Jump to ContentJump to Main Navigation
Capturing the German EyeAmerican Visual Propaganda in Occupied Germany$
Users without a subscription are not able to see the full content.

Cora Sol Goldstein

Print publication date: 2009

Print ISBN-13: 9780226301693

Published to Chicago Scholarship Online: March 2013

DOI: 10.7208/chicago/9780226301716.001.0001

Show Summary Details
Page of

PRINTED FROM CHICAGO SCHOLARSHIP ONLINE (www.chicago.universitypressscholarship.com). (c) Copyright University of Chicago Press, 2021. All Rights Reserved. An individual user may print out a PDF of a single chapter of a monograph in CHSO for personal use.date: 04 August 2021

Conclusion

Conclusion

Chapter:
(p.127) Conclusion
Source:
Capturing the German Eye
Publisher:
University of Chicago Press
DOI:10.7208/chicago/9780226301716.003.0007

The initial policies of the American military government often entailed complicated compromises and pragmatic solutions. The Americans succeeded in establishing a strong military government, exerting a monopoly of violence and information in the American zone and sector. American policy in occupied Germany did change during the 1945–1949 period. Visual propaganda was an important element of the denazification and reeducation processes. The Cold War brought about a new kind of American censorship. The case of the Ulenspiegel: Literatur, Kunst, und Satire reveals that Office of Military Government U.S. (OMGUS) abandoned basic democratic principles and procedures in its attempt to impose a single, pro-American viewpoint in Western Germany. American domestic politics played an important role in defining the tropes of American anticommunist propaganda. OMGUS succeeded in attracting West Germans to a democratic model of society. In Germany, the Holocaust continues to shape the choices and attitudes of the present.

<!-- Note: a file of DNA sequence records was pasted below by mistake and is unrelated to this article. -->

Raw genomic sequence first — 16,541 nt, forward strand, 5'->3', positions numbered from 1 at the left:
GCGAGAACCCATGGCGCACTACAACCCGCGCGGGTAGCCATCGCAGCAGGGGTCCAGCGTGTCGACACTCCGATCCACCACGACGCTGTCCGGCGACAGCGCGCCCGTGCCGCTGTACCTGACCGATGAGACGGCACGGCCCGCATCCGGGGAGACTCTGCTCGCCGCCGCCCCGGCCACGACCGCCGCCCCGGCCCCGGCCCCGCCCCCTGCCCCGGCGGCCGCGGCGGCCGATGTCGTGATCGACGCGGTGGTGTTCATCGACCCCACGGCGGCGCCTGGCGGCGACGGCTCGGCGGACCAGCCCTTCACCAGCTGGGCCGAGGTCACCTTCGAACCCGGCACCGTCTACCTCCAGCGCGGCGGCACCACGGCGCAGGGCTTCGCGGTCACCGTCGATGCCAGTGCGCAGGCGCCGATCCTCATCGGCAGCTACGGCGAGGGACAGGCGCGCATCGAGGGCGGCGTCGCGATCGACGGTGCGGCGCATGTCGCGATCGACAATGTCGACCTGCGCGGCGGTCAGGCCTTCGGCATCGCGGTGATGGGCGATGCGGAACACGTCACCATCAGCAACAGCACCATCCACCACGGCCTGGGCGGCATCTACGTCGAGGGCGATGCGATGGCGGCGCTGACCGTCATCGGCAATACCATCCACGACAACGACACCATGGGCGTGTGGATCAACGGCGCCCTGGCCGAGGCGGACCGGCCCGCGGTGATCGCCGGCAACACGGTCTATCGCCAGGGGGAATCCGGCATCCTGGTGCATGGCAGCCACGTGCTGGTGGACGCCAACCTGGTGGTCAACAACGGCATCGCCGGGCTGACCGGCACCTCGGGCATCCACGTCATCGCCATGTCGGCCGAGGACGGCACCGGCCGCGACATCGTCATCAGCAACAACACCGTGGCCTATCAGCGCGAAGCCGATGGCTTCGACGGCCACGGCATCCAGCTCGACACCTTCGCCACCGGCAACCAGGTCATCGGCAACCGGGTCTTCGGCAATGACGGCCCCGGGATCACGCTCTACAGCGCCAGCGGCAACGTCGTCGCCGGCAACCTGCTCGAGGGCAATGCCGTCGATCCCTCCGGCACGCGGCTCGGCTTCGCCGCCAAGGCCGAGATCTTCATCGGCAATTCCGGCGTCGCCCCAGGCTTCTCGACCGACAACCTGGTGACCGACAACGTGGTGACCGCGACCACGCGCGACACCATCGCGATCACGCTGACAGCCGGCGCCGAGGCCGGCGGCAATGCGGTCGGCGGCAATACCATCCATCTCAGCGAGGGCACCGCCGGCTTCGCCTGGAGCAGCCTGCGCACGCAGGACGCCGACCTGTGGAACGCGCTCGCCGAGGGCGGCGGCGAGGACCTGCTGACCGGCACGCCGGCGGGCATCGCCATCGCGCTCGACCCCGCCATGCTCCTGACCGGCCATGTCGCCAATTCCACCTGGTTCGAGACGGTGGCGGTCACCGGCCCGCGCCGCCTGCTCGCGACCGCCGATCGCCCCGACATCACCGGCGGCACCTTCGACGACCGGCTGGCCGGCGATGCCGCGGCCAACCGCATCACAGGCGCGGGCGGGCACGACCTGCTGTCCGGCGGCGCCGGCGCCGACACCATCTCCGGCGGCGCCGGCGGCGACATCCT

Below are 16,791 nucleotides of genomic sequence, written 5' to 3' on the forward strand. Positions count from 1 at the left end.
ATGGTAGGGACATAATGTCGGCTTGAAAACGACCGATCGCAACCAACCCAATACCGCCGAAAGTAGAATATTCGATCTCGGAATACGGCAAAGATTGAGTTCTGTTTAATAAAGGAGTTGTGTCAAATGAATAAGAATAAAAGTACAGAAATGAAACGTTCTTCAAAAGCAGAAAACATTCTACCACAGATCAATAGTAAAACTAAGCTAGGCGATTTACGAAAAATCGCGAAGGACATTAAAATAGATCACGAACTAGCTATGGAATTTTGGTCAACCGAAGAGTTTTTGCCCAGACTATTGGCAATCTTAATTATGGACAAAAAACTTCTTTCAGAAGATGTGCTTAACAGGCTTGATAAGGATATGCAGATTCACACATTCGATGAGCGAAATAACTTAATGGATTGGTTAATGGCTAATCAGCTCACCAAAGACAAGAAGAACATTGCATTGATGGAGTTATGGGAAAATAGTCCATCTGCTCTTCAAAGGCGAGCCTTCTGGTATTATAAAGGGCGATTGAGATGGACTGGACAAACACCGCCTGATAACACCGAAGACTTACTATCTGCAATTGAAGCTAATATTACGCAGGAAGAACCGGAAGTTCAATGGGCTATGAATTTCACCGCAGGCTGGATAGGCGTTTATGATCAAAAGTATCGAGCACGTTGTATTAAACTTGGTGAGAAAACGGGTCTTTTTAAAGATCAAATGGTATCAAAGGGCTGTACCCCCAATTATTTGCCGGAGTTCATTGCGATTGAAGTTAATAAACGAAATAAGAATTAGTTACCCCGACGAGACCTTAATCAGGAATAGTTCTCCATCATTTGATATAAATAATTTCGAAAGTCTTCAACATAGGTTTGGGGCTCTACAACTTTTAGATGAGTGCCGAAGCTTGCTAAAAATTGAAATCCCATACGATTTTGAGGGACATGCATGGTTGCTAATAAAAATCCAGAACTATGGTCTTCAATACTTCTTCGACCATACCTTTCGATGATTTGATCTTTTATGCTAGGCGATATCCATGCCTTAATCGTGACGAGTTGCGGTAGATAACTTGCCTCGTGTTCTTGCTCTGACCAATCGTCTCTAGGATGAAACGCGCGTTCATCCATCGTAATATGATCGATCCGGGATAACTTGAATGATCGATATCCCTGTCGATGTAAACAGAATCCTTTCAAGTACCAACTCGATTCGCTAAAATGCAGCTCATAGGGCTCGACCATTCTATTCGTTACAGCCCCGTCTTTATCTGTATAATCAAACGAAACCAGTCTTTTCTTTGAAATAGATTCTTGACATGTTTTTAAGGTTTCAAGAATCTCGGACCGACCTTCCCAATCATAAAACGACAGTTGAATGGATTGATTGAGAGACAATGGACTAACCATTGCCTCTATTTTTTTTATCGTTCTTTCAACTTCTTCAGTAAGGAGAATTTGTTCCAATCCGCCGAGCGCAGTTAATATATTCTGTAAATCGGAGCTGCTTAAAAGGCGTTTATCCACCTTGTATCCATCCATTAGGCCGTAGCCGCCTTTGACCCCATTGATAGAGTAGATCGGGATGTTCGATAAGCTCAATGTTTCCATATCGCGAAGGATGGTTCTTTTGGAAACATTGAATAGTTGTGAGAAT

Keywords:   American military government, Germany, visual propaganda, Cold War, American censorship, Ulenspiegel, American domestic politics, American anticommunist propaganda, Office of Military Government U.S, Holocaust

Chicago Scholarship Online requires a subscription or purchase to access the full text of books within the service. Public users can however freely search the site and view the abstracts and keywords for each book and chapter.

Please, subscribe or login to access full text content.

If you think you should have access to this title, please contact your librarian.

To troubleshoot, please check our FAQs, and if you can't find the answer there, please contact us.